A P.E.I. Supreme Court judge has denied a request for judgment against aerospace firm Testori Americas, saying he needs expert evidence to make sense of the accounts involved in a lawsuit against the company.
Justice Ben Taylor denied the motion for summary judgment Wednesday in Charlottetown where Summerside-based Testori Americas supplier Comp Tech Europe asked him to award the company at least $83,000.
Comp Tech Europe, which is based in Italy, filed a statement of claim in July 2012 alleging Testori Americas owed the company for parts that were shipped to Canada but not paid for.
TMC Avion bought Testori Americas in 2011 and is involved in several legal battles, including with the company's former owners.
Lindo Lapegna, who is one of the former owners and a defendant in another case, was previously involved in the running of both companies at the same time.
During Wednesday's proceedings, Lynn Murray, who represented Comp Tech Europe, argued Testori Americas initially filed a blanket defence that denied every allegation against it.
The company later filed an amended statement of defence to address specific issues, but Murray said it was done too close to the already scheduled date for the motion hearing held Wednesday.
Murray said Taylor could award at least a partial judgment for about $83,000 along with costs, which she requested whether her motion was successful or not.
Testori Americas' lawyer Jonathan Coady argued against the summary judgment saying the company denied it owed Comp Tech Europe anything.
Coady said Testori Americas claimed a credit on its account for faulty parts and identified four cases where it didn't have a record of a purchase order to correspond with what Comp Tech Europe was billing it.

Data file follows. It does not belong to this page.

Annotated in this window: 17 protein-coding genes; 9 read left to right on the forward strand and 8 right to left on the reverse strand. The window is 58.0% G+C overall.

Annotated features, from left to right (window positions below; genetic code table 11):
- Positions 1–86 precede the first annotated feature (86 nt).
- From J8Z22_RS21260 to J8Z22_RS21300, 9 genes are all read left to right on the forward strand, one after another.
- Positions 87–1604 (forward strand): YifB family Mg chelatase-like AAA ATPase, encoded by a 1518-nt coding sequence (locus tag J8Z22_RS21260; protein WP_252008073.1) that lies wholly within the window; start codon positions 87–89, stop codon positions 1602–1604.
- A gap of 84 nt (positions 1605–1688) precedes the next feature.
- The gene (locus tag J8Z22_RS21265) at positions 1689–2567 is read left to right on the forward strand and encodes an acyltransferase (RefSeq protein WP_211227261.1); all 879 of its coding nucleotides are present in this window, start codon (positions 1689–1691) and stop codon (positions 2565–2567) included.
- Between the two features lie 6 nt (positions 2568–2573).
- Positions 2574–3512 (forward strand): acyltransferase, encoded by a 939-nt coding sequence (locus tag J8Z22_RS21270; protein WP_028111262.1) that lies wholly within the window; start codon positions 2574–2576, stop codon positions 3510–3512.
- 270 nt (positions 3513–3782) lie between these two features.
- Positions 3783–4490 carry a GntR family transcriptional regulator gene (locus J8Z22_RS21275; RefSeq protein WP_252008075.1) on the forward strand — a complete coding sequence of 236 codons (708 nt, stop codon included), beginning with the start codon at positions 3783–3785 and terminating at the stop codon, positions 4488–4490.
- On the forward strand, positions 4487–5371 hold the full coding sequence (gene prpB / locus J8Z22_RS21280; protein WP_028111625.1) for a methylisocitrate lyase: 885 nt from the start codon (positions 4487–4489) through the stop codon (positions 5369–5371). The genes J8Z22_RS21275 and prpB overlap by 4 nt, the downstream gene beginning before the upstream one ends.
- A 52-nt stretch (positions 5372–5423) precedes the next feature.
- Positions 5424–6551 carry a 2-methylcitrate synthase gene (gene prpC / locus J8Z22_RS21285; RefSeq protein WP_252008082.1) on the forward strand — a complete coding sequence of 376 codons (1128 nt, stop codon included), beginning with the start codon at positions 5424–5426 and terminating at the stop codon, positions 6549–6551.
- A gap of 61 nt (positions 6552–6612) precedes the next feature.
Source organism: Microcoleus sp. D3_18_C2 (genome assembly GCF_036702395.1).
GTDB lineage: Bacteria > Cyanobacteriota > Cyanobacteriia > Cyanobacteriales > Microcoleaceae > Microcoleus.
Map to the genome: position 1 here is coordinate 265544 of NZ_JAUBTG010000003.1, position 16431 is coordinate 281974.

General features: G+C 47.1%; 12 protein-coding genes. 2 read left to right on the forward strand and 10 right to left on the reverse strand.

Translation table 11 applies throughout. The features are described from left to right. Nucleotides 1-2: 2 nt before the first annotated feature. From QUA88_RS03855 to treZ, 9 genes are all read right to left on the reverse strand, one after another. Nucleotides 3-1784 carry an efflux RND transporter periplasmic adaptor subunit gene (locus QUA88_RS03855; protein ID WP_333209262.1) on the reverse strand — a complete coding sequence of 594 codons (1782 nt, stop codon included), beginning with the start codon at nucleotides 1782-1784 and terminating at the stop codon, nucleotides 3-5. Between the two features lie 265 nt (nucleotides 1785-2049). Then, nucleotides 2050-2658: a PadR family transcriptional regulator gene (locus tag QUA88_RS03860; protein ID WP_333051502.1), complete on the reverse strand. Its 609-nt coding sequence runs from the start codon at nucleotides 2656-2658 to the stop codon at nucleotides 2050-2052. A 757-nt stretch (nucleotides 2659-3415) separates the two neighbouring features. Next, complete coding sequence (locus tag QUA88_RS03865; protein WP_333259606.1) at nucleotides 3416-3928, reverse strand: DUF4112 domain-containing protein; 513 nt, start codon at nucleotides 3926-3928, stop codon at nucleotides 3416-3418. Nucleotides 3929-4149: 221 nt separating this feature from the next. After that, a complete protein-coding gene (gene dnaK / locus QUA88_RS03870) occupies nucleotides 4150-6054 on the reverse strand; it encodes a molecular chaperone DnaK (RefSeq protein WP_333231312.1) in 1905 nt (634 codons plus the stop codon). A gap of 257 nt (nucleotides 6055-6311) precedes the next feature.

While he denied Testori Americas owed anything, Coady did acknowledge there would likely be costs associated with the motion because of how late the amended statement of defence was filed.
The lawyers for both sides spent much of Wednesday morning providing Taylor with dollar values for various transactions and amounts alleged to be owed.
In giving his reasons for denying the motion, Taylor said the state of the accounts was confusing enough that he couldn't use the filed affidavits to determine how much money, if any, was owed.
Taylor said he would need expert accounting evidence and dismissed the motion.
Although he didn't give a summary judgment, Taylor awarded Comp Tech Europe $7,000 in costs because he said it was unreasonable for Testori Americas to leave it to so late to file a proper defence.
None of the allegations have been proven in court.
TMC Avion owns both Testori Americas and Wiebel Aerospace, which in turn owe the provincial government a combined $13.2 million, including interest, although they are behind in their payments.
Testori Americas also has three loans through the Atlantic Canada Opportunities Agency (ACOA) worth $926,358, which are in good standing.